My parents would phone their respective mothers in Greece once a month. The calls would be placed successively on a Sunday evening. The atmosphere was always slightly hysterical with the need to fill in the vacuum of the previous month. How to transmit the sense of daily life in South Africa in précis while the clock and the meter were running?What to speak of first? The children? Work? Your deep-seated and permanent nostalgia for the small things: pots of basil, tomatoes in the summer, that particular shade of blue paint, the smell of your mother?
The small facts of your existence were already strung out in the past like the carriages of a receding train. Each truncated conversation freighted with loss. All sense of immediacy held hostage to the platitudes that settled heavily on these monthly rituals. My father’s mother resorting to guilt and bitterness. A permanent sense that she had been wronged by the twin disasters of distance and time. Enforced cheer on my maternal grandmother’s side to keep my mother positive, with both having a tendency to melancholy that needed to be averted.
Eventually there would be a summoning to the phone. “Come say hello to your grandmother.” Followed by the staccato “Fine, fine, fine” of the put-upon child.
Each generation of families living apart has its own pain, I suppose. I think of the people who relied on the post. Letters substituting for the particular timbre of voices you feared you had already forgotten. So, it is not true to say that I had not seen my family for over two years. The wonder of contemporary technology ensured that I saw them practically every day during the pandemic. My mother filling the screen with her need for connection and my father always appearing left of centre. A similar dance happening every time we called — my mother skewing the phone towards him, and shouting, “Say hello to the child.”
I looked at the gradations of the seasons outside their window as they held up the phone to the blue skies, the lapping sea, the bougainvillea blossoming riotously and then fading into a washed-out pink. Every day I thanked the gods of science that at least one element of the future as envisioned by Star Trek had been realised in our time.
When you’re isolated on different continents, the privilege of video telephony cannot be overestimated. We could watch my brother’s baby daughter in London grow and play in real time. And the joys of uncapped data meant morning coffee could be taken together, almost as though time and space had collapsed and the family in London, Samos, Joburg, and Cape Town could all chat together — at once. The interruptions and shouting over each other just another telephonic miracle. Almost like real life.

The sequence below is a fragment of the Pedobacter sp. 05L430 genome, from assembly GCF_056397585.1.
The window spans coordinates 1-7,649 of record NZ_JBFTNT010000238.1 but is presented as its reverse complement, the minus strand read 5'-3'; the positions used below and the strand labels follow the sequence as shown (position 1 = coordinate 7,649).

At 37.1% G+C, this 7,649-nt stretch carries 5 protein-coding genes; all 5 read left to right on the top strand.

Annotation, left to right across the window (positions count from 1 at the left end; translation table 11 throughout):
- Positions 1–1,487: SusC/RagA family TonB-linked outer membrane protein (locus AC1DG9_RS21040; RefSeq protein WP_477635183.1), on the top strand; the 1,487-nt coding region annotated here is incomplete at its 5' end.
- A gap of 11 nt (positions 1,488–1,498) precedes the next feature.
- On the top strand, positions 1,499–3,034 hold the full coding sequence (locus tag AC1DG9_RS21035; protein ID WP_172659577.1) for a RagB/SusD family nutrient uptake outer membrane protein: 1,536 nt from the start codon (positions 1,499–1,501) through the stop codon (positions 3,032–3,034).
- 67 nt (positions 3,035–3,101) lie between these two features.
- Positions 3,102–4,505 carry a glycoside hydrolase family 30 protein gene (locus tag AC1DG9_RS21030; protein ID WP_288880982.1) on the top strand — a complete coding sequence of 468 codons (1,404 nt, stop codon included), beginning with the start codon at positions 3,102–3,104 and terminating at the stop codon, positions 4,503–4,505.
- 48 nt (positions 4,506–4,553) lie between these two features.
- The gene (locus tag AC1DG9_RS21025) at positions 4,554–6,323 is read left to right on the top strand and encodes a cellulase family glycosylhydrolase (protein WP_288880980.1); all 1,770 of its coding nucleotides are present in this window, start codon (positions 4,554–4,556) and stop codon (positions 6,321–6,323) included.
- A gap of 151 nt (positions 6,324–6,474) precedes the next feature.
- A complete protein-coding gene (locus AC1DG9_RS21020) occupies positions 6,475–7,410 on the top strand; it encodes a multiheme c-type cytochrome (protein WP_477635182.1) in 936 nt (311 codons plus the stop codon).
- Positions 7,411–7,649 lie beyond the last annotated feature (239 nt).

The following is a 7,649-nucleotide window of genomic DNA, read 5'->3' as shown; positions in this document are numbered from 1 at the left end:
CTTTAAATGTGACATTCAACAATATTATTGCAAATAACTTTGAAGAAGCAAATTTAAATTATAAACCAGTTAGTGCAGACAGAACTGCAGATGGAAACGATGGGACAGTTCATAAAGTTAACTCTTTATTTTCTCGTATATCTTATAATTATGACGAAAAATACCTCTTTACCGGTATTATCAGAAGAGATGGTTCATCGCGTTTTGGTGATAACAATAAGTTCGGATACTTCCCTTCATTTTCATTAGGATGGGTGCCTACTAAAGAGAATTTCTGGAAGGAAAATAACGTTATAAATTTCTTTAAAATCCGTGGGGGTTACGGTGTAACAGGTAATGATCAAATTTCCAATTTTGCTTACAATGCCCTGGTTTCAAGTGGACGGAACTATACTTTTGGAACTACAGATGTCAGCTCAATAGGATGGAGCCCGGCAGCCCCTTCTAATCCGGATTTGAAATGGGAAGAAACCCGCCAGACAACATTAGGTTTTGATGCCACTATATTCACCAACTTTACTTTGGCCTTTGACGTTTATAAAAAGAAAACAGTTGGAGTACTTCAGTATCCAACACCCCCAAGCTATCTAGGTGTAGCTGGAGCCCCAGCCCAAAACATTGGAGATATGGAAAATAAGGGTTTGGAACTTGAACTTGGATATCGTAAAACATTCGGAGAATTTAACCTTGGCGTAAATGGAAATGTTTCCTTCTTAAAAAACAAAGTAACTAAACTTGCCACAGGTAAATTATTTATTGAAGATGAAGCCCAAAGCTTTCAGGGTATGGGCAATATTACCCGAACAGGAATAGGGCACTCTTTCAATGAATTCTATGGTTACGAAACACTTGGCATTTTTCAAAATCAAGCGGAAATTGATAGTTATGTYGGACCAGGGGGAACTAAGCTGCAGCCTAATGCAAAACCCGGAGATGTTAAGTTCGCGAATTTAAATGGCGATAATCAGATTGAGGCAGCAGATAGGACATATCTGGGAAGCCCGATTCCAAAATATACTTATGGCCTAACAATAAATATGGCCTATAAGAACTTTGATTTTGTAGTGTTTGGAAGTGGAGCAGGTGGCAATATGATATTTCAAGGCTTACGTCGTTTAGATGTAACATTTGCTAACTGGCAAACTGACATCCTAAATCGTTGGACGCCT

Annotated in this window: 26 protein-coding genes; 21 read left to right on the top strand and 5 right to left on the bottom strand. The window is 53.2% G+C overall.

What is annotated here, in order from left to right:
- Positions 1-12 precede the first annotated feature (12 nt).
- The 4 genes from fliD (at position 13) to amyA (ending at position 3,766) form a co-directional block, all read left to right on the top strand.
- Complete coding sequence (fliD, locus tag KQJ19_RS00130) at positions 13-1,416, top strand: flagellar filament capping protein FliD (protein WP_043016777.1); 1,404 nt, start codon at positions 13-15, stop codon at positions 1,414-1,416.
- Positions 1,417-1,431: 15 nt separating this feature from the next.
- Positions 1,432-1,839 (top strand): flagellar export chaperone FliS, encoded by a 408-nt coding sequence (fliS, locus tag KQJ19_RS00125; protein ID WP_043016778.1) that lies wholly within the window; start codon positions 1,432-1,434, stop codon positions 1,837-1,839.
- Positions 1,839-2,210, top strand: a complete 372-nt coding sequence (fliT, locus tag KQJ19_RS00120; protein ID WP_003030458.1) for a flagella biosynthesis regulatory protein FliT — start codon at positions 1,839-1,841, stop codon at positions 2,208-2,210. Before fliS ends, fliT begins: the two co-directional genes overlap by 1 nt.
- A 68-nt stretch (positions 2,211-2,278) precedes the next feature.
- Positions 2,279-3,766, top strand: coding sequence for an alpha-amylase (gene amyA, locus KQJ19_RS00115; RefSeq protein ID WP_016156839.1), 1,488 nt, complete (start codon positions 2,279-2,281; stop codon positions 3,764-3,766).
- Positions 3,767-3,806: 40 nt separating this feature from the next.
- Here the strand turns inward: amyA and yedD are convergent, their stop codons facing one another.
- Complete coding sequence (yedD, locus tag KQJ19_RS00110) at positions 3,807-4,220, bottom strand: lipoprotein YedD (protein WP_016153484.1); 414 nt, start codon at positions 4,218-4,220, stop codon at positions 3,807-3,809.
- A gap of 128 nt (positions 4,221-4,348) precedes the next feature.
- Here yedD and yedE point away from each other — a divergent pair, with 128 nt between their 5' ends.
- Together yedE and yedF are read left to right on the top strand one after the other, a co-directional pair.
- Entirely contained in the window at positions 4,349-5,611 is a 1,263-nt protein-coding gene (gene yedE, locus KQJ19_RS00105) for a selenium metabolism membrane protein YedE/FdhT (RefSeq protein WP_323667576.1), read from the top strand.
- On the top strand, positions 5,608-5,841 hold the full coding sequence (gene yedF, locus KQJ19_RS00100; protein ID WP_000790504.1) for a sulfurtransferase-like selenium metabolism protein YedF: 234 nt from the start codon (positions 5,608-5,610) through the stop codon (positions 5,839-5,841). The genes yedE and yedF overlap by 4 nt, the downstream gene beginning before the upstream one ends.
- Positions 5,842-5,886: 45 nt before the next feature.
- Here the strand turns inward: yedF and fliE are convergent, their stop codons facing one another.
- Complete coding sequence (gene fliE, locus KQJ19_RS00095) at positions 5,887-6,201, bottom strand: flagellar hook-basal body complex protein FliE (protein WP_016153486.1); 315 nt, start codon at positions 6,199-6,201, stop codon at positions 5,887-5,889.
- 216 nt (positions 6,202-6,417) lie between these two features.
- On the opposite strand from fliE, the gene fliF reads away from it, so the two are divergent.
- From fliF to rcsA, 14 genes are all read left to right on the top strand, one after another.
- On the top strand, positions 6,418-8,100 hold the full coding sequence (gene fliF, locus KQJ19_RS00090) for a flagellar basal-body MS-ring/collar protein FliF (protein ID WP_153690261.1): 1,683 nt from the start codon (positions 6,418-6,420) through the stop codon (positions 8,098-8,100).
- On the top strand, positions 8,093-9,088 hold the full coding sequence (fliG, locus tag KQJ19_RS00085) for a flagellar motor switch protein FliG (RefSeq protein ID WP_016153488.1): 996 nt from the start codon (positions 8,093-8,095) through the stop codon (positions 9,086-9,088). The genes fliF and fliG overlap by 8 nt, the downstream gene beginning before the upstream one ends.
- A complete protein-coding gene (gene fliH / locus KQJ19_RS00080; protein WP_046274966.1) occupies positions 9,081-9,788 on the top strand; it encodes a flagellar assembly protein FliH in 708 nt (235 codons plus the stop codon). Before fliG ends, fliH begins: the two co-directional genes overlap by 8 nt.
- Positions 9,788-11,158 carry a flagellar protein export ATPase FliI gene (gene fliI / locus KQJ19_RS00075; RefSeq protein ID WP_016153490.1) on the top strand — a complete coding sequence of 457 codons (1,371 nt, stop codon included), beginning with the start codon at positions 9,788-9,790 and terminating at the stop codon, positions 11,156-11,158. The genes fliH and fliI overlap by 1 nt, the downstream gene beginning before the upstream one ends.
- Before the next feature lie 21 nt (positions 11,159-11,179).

Each generation of families living apart has its own pain
And yet, a sense of gloom hung over these calls. Where was the damn teleporter when you needed it most? I longed for the sweet and singular comfort of my parents’ embrace. I wanted to hold that baby in my arms so hard to stop her slipping out of her infancy and settling into her words and her feet and her mutable personality. And I longed for all of the quotidian delights of place with the same intensity of nostalgia I now recognised in my parents.
Oh, to find myself buffeted and buoyed by the sea of all my childhood summers, and then to chase that heavenly pleasure with an ouzo and calamari and the silly banter of my people and their foibles around a shared table. It suddenly felt like only the gentle rhythms of my parents’ household could fix me again. These two years had been cruel in so many unfathomable ways.
As the tiny propeller plane landed on Samos I felt my chest unclench. I’d never realised how tightly I’d been wound.
For now, just a happy list: the susurration of the crickets during the afternoon siesta, the stolen figs from the only tree that had ripened in the olive groves, the daily walk to the coffee shop in the bay, the sighting of the familiar island prototypes — the bearded fishermen, the disco lotharios, the friendly fires, the souvlaki at Robinson’s, the annual hike up through the forests and vineyards, the greeting of the potter who remembers us every summer, Oresti serving us honeyed dumplings under the moonlight at the open-air cinema, watermelon, ancient ruins propped haphazardly next to the DJ on the beach, and my mother’s Greek coffee taken every morning with her sitting in close proximity.
These simple rituals of continuity are the balm to my wounds.
• From the November issue of Wanted 2021.